Posted: by Shanghai Daily

  • Shall we dance? Tesla in tune with city policies

    The new Tesla factory in Shanghai has become a “poster child” in the city’s campaign to embrace foreign investment as part of its ambition to become a global hub of technology ingenuity and environmental protection.The US electric car company recently rolled its first cars off the assembly line, just a year after groundbreaking for the site.At an event marking the milestone on January 7, Founder and Chief Executive Officer Elon Musk danced onto the stage as Model 3 sedans were driven, one by one, for presentation to 10 customers. The images went worldwide.Musk has plenty to dance about as the company rachets up its presence in the world’s largest auto market. The company plans to ramp up production to 500,000 cars a year in two or three years. Its current capacity at the Shanghai plant is over 3,000 Model 3s a week.The starting price of the Shanghai-made Model 3 sedan is about 323,800 yuan (US$46,650). Government subsidies for clean-energy cars and the company’s pledge to source more local components could reduce that cost further.Tesla’s US$2 billion Gigafactory, its first outside the US, is located in the Lingang Special Area of the China (Shanghai) Pilot Free Trade Zone. It is the largest foreign-invested manufacturing project in Shanghai.The 357 days between ground-breaking and production marked a new record for global automakers in China.At the event, Tesla announced that its Shanghai team will start work on Model Y prototypes in 2020, while also tooling the Shanghai plant for production of mid-size electric sports-utility vehicles.“Without the support of Chinese governments at all levels, especially Shanghai, we wouldn’t have been able to show this progress,” said Musk. “Together, we have made history.”Tesla’s success story is testament to Shanghai’s relentless pursuit of a better business environment and to China’s determination to accelerate the opening of its markets to foreigners.Those were focus issue as Shanghai’s Party Committee and municipal officials held their first conference of 2020.Party Secretary Li Qiang reiterated that Shanghai will make every effort to create a more internationally competitive environment for investment and development. He indicated that mission remains a priority for the government. “Departments at all levels in Shanghai have undergone a fundamental change in the way they think and operate in the past few years,” he said. “Efficiency of services has become ingrained in what they do.”Among the goals on deck are the promotion of a one-stop online platform for government services, improvement of the city’s performance in the World Bank’s “Doing Business” assessment and implementation of policies protecting and stimulating the vitality of market entities.Shanghai will take Hong Kong and Singapore as benchmarks in the development of its business model, learning from their ideas and experience in offering government services, said Ma Chunlei, the city government’s deputy secretary-general and director of the Development and Reform Commission. Take the processing of construction permits as one example. Shanghai will try to emulate Hong Kong’s “one-stop center” mode, providing services that span the whole process of application, approval, inspection and acceptance checks through a single window.To address problems faced by foreign companies, including cumbersome approval procedures and long waiting times for employee work permits, the city will create single-window services to cut down times to as little as seven working days.“In addition to the World Bank’s rankings, we should attach no less importance to catering to the individual needs of companies,” Secretary Li said.The city’s goal to increase foreign investment appears to be paying off. Last year, 6,800 new foreign-investment projects were launched in the city, up 21.5 percent year on year. Contracted foreign investment rose about 7 percent to US$50.25 billion, while paid-in investment rose 10 percent to US$19.05 billion, according to the Shanghai Commission of Commerce. Meanwhile, Tesla isn’t looking in the rear-view mirror. Musk said the company plans to open a “super cool” design center in China to create an “original car” for sale in markets around the world. “Ultimately, the Model Y will have more demand than probably all of the other cars of Tesla combined,” he said.All these plans add up to increased investment in China, he said.The company does face challenges, amid slowing auto sales and a crowded field of companies seeking to mass produce electric cars.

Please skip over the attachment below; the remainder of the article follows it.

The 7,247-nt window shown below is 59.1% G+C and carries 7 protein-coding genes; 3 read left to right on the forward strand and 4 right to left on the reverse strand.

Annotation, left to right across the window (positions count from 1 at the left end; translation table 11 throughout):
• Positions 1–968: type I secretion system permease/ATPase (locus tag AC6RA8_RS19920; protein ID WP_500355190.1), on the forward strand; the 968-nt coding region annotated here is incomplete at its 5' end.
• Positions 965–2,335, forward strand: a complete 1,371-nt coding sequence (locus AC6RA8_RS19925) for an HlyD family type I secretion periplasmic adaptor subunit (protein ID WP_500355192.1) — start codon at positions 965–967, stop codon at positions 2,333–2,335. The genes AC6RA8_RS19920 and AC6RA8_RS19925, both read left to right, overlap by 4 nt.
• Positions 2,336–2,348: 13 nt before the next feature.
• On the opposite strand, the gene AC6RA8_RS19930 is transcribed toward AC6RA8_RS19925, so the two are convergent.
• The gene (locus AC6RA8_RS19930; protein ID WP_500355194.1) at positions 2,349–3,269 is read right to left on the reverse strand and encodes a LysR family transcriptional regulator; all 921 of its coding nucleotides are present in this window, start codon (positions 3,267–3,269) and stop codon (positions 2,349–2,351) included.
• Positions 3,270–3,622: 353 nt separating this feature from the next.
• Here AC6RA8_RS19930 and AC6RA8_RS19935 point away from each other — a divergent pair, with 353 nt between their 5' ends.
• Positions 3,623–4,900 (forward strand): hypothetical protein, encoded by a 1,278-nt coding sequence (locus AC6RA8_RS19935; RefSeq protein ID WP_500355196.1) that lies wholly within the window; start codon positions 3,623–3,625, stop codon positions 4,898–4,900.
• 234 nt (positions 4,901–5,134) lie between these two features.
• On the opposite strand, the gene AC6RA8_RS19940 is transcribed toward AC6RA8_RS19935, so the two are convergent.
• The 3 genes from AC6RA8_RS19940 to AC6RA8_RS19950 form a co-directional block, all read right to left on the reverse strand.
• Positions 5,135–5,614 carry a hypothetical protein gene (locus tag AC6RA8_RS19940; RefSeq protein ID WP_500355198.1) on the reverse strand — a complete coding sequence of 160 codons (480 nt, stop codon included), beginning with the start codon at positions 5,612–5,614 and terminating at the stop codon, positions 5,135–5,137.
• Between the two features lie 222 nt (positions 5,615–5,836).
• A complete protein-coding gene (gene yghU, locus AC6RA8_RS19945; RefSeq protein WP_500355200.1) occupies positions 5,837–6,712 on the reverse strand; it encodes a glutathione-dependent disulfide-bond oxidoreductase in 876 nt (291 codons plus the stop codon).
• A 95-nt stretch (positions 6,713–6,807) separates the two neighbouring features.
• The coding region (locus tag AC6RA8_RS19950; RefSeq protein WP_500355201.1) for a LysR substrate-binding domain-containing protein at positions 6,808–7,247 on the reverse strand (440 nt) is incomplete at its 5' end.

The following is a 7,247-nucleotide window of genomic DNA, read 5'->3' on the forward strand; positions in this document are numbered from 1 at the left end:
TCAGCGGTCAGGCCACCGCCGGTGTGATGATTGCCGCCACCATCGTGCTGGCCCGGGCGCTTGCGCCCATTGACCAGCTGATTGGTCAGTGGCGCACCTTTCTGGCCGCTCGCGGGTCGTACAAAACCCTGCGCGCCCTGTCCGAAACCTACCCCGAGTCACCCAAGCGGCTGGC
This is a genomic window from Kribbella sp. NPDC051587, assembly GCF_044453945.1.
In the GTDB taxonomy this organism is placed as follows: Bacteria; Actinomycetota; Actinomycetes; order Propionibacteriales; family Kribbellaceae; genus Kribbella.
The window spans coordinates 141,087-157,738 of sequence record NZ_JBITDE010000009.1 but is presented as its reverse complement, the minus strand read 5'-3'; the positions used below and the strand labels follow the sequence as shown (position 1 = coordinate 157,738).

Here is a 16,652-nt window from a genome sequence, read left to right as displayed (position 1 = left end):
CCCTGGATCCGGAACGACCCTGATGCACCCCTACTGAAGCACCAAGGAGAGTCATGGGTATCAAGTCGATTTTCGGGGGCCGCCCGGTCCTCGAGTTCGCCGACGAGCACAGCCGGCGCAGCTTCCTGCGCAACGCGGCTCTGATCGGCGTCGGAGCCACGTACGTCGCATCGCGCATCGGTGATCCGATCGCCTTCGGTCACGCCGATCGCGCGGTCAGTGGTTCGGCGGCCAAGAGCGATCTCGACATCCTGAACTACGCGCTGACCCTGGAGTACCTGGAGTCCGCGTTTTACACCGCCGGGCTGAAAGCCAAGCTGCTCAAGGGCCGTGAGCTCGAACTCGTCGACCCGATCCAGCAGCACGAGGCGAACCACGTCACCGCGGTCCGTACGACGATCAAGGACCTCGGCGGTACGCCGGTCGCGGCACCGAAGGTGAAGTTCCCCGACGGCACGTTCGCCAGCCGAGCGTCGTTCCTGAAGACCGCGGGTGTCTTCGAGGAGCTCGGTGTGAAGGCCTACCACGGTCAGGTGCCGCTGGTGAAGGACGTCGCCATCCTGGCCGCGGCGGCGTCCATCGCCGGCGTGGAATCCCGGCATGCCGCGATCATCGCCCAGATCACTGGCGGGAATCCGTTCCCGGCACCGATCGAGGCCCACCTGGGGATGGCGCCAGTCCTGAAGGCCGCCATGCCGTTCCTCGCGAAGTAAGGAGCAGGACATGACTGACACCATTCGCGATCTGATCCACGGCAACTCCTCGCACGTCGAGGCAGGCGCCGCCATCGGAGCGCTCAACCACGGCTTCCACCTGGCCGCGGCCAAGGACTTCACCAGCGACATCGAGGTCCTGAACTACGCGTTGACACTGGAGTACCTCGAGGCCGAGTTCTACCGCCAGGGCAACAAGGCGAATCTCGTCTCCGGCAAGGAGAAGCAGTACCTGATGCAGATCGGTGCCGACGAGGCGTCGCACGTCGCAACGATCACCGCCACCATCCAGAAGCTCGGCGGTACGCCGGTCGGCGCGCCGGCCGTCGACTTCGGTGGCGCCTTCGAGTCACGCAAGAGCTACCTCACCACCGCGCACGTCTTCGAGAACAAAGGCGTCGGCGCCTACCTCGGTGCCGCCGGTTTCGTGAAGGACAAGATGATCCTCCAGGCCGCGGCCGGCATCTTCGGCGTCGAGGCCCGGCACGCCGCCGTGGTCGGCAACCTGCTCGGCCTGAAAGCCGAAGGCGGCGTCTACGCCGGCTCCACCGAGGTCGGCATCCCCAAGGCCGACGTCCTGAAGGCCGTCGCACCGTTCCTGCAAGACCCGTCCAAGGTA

Posted: by Shanghai Daily